E: You’ve mentioned that Art Nouveau is a principle interest in your jewelry designs.  Can you list a few other influences?

RL: I am inspired by Egyptian-themed things.  When they discovered King Tut’s Tomb in 1922 there was an explosion of themed furniture, textiles and jewelry, which I love.  I am also very fond of the Elizabethan era – I did lots of research about jewelry from that period and made jewelry inspired by it.

Another huge influence is other artists!  For instance, I know a guy named Bob Burkett that does amazing cast bugs, bats, fairies, etc.  I am working on 2 pieces right now whose idea stemmed from his pieces.  The ‘fruit bat’ is a piece I am doing with one of his bats and Bob’s dragonfly I am using with a vintage sash pin and shoe buckles. His attention to detail is amazing.

E: What is your creative process like when you are beading?  Do you create a color story first, determining colors of beads you want to use or make your designs starting with feature beads that you like and going from there?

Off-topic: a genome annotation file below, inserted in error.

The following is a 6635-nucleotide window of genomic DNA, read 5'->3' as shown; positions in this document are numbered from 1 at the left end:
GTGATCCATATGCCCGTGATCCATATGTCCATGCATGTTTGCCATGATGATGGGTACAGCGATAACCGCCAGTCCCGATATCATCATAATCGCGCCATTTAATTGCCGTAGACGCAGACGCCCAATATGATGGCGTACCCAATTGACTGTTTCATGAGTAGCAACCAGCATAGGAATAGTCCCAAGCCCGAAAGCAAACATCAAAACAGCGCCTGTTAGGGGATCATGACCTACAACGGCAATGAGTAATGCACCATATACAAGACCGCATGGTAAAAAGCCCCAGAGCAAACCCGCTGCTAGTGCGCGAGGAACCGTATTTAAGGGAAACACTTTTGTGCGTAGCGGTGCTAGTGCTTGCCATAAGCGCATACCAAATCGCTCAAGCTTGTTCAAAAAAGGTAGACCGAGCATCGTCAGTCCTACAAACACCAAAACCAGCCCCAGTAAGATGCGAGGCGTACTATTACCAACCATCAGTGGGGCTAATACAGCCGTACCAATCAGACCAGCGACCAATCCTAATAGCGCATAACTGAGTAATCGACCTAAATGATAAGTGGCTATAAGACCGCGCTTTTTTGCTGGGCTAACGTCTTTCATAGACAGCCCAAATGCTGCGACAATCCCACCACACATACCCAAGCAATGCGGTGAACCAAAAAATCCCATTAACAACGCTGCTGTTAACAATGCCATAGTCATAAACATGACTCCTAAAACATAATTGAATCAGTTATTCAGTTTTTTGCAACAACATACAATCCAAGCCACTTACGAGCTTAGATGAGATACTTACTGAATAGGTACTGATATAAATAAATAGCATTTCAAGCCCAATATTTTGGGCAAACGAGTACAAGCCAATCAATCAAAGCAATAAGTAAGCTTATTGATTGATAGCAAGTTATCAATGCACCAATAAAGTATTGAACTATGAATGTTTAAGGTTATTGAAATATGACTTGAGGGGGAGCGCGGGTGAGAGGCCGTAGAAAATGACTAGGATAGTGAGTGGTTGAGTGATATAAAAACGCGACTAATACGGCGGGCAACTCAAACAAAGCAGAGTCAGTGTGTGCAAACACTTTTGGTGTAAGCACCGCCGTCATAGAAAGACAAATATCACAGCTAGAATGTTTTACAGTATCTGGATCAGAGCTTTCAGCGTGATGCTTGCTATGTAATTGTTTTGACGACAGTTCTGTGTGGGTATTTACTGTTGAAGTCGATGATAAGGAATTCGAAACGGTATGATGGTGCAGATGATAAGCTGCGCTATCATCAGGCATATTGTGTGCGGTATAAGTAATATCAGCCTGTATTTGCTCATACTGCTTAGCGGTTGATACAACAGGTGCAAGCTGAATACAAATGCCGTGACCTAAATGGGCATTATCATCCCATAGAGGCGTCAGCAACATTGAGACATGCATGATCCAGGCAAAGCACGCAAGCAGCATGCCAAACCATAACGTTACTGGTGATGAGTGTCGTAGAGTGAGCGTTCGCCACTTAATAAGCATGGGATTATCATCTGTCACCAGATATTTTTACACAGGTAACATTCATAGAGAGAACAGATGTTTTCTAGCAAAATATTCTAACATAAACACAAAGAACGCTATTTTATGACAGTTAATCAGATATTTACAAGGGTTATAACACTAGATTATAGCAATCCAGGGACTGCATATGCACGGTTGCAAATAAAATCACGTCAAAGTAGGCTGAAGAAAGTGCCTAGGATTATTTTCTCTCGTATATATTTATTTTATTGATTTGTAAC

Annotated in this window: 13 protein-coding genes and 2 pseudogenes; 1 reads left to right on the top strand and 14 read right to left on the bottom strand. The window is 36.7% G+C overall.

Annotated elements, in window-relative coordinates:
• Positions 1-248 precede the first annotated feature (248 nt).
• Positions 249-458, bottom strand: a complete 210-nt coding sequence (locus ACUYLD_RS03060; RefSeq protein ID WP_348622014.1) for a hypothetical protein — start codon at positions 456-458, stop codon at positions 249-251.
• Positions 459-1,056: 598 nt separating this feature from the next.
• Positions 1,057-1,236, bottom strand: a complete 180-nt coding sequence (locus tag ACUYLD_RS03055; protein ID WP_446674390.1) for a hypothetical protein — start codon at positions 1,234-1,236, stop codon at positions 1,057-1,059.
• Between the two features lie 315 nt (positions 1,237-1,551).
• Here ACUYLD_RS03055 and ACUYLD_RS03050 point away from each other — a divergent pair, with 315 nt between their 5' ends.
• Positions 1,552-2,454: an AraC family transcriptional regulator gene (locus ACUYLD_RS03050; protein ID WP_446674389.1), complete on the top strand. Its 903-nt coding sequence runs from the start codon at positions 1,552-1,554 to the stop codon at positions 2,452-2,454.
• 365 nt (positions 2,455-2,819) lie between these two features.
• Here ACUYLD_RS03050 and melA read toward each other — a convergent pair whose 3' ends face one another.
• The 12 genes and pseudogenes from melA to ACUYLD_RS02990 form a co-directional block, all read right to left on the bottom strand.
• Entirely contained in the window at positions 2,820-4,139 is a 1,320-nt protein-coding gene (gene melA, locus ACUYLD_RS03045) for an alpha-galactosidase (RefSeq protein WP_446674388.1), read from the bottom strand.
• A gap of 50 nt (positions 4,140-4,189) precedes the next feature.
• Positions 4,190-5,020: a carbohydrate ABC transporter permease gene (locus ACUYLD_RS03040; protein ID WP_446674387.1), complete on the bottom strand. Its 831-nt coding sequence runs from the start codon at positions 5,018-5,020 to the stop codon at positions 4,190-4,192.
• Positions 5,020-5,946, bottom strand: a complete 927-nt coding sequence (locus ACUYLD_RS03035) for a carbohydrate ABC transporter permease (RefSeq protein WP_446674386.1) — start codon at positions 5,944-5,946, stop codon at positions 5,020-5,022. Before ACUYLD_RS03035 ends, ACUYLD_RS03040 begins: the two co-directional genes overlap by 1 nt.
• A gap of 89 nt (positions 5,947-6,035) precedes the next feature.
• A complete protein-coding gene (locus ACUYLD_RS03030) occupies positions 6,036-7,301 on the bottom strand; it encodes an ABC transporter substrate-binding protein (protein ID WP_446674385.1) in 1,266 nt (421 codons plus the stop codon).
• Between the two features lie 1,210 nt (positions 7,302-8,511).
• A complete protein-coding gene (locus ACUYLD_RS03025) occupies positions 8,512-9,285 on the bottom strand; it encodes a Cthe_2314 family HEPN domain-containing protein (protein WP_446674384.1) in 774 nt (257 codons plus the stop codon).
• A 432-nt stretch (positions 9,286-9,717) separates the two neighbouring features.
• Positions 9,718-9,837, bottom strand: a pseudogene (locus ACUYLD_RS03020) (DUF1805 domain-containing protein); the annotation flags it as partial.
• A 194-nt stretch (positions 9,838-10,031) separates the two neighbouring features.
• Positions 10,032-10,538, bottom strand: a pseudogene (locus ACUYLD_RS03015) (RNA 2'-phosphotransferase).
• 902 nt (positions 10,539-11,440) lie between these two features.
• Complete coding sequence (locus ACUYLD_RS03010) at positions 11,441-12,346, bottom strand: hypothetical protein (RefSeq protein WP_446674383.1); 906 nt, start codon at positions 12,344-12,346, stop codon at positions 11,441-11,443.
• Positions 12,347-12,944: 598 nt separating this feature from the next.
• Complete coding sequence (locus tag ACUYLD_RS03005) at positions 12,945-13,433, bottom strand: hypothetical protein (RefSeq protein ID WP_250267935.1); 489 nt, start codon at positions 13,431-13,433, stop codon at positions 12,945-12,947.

RL: Quite often a single component will spark the idea.  Then I usually have an idea of colors I want to use and a basic shape.  I will go through all my seed beads, crystals, Czech glass and vintage items and pick out all the things that I think I might use.  Sometimes this can be quite a pile. This piece started with a branch from a curly fig tree; it will be a wall hanging.  My favorite and the most exciting beading I do is the bead embroidery.  With this technique, I begin with a central component.  The whole time I am beading the first row I am thinking, “what I will do for the next row?”  It is a very consuming and exciting process.

E: What sort of a space do you work in?  A dedicated studio, a relegated space in your home?  Do you have a ritual for getting in the creative mind space to make things?

RL: I recently moved here to the Portland area.  I have taken the living room and I use that room for a studio.  I am still getting it all organized and things put away, and it will be so amazing when it is done!  I don’t have to do anything to get into the creative mind space; that is where I always am, really!

Thanks, Rosie!  To see more of Rosie’s jewelry, stop into Eden or click here.